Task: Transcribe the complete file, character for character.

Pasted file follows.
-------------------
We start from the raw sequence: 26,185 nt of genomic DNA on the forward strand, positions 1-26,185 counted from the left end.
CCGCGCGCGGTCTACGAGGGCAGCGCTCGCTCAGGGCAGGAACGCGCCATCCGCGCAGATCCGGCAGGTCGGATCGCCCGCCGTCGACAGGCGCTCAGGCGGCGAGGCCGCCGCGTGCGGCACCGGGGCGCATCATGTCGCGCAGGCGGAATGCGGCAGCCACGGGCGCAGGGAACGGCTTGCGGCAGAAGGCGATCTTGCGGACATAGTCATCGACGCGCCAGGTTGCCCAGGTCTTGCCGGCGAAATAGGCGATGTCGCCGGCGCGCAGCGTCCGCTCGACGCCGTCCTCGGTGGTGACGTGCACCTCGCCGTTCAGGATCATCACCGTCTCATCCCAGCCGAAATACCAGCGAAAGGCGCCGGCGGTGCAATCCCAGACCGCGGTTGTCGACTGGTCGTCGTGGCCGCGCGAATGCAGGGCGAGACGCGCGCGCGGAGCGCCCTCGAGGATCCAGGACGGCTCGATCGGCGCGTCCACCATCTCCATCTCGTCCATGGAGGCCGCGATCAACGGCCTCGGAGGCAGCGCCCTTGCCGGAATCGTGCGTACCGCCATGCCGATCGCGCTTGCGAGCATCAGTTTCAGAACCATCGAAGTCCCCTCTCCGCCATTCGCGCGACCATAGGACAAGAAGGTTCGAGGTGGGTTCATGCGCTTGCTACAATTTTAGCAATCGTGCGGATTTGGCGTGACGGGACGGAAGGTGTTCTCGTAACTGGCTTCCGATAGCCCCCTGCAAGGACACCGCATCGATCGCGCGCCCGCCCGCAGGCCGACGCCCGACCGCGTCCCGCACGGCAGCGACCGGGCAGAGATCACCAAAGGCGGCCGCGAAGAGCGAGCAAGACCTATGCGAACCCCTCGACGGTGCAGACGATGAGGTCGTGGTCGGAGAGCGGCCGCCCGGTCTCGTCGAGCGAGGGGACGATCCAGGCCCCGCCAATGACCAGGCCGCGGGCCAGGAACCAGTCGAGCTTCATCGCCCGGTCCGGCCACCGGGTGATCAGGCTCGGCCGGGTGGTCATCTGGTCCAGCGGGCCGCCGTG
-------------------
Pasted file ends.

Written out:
We start from the raw sequence: 26,185 nt of genomic DNA on the forward strand, positions 1-26,185 counted from the left end.
CCGCGCGCGGTCTACGAGGGCAGCGCTCGCTCAGGGCAGGAACGCGCCATCCGCGCAGATCCGGCAGGTCGGATCGCCCGCCGTCGACAGGCGCTCAGGCGGCGAGGCCGCCGCGTGCGGCACCGGGGCGCATCATGTCGCGCAGGCGGAATGCGGCAGCCACGGGCGCAGGGAACGGCTTGCGGCAGAAGGCGATCTTGCGGACATAGTCATCGACGCGCCAGGTTGCCCAGGTCTTGCCGGCGAAATAGGCGATGTCGCCGGCGCGCAGCGTCCGCTCGACGCCGTCCTCGGTGGTGACGTGCACCTCGCCGTTCAGGATCATCACCGTCTCATCCCAGCCGAAATACCAGCGAAAGGCGCCGGCGGTGCAATCCCAGACCGCGGTTGTCGACTGGTCGTCGTGGCCGCGCGAATGCAGGGCGAGACGCGCGCGCGGAGCGCCCTCGAGGATCCAGGACGGCTCGATCGGCGCGTCCACCATCTCCATCTCGTCCATGGAGGCCGCGATCAACGGCCTCGGAGGCAGCGCCCTTGCCGGAATCGTGCGTACCGCCATGCCGATCGCGCTTGCGAGCATCAGTTTCAGAACCATCGAAGTCCCCTCTCCGCCATTCGCGCGACCATAGGACAAGAAGGTTCGAGGTGGGTTCATGCGCTTGCTACAATTTTAGCAATCGTGCGGATTTGGCGTGACGGGACGGAAGGTGTTCTCGTAACTGGCTTCCGATAGCCCCCTGCAAGGACACCGCATCGATCGCGCGCCCGCCCGCAGGCCGACGCCCGACCGCGTCCCGCACGGCAGCGACCGGGCAGAGATCACCAAAGGCGGCCGCGAAGAGCGAGCAAGACCTATGCGAACCCCTCGACGGTGCAGACGATGAGGTCGTGGTCGGAGAGCGGCCGCCCGGTCTCGTCGAGCGAGGGGACGATCCAGGCCCCGCCAATGACCAGGCCGCGGGCCAGGAACCAGTCGAGCTTCATCGCCCGGTCCGGCCACCGGGTGATCAGGCTCGGCCGGGTGGTCATCTGGTCCAGCGGGCCGCCGTG